The rush of spring is over now. The fervor with which we hit the streams has settled. There is new water to explore, but this is often when folks start to stay off the streams. Maybe its the heat, but I think it is the height of the brush. The weeds start reaching their peak around this time.
It is not uncommon to be head high searching for the stream. This leads to slow trekking and the potential for falls into muskrat dens, slips down muddy banks and trips over logs.
It also leads to great less pressure on the fish, great terrestrial action, and good cover to sneak up on the honey holes.
Of course you can wet wade as the temperatures usually allow and walk through the stream to avoid the wild parsnip and nettle.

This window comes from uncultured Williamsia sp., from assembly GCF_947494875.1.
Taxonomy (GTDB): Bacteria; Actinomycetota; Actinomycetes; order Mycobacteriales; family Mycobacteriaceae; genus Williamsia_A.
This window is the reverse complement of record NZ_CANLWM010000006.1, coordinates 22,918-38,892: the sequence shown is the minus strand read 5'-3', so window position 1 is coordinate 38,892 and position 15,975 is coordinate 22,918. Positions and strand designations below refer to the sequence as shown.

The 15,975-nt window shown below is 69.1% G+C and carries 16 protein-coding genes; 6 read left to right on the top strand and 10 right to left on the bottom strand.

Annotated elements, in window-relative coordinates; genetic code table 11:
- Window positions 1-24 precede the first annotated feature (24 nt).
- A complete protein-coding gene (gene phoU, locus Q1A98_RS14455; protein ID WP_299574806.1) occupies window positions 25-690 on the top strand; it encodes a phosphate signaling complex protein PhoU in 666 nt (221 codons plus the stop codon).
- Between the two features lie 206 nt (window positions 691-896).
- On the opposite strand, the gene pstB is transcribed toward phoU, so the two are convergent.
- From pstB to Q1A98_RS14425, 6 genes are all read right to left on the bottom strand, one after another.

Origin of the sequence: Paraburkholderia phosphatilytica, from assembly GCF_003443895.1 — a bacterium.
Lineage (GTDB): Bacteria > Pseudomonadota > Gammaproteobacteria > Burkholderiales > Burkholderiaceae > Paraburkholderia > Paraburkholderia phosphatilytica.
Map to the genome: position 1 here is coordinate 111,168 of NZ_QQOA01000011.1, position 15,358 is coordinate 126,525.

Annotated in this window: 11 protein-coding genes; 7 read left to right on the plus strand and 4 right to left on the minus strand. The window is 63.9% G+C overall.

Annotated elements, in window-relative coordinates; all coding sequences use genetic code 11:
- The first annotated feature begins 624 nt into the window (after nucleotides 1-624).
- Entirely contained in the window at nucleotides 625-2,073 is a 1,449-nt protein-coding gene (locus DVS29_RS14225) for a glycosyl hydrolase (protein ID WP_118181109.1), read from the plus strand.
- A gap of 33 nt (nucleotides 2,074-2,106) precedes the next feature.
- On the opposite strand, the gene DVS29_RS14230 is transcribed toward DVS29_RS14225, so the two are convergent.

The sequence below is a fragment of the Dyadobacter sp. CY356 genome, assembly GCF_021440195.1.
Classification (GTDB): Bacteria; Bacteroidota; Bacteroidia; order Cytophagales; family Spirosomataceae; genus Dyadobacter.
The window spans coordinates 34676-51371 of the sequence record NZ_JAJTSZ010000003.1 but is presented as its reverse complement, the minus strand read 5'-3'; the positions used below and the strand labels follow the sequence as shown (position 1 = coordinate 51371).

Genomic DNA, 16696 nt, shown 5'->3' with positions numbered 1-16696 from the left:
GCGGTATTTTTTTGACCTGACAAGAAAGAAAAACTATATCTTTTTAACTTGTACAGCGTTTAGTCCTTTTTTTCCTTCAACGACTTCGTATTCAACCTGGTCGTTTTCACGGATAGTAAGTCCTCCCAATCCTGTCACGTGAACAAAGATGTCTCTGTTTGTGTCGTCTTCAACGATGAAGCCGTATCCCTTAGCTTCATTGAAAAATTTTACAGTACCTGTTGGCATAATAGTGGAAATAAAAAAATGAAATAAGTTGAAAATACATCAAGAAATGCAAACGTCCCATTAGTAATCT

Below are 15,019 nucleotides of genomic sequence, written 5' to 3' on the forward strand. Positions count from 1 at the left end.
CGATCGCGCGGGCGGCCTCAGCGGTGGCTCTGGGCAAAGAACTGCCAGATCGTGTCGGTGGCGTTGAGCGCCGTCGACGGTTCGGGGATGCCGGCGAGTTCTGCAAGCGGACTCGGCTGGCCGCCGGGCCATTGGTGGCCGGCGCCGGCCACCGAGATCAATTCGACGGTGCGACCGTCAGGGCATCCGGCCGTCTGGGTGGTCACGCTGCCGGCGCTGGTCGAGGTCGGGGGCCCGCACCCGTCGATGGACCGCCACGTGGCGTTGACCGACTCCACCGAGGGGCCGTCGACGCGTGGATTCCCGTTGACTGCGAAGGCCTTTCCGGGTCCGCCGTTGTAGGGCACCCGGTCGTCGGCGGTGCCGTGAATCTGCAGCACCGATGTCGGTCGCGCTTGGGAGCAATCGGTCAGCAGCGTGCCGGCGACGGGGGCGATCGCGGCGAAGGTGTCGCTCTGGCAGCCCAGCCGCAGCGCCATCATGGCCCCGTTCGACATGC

One thing is for sure, a year fishing the driftless will either break you or hone your casting. You’ll be high sticking, roll casting, bow and arrows and side casting to tight spots from even tighter cover.
I suppose July is like winter in that way. The extremes of the conditions keep a lot of folk off the water. Once fall comes and the weeds start dropping (after the awesome August/Sept hopper action), the streams get hit hard again.
For those willing to do the work, hungry trout await.
Bugs were everywhere last satruday morning, but the big rain events kept the water stained enough that few trout were rising. I’ve been seeing Hex around more often lately but have yet to see one actually on the water and not on the sidewalks. This little mayfly rode back home with me on the bill of my hat.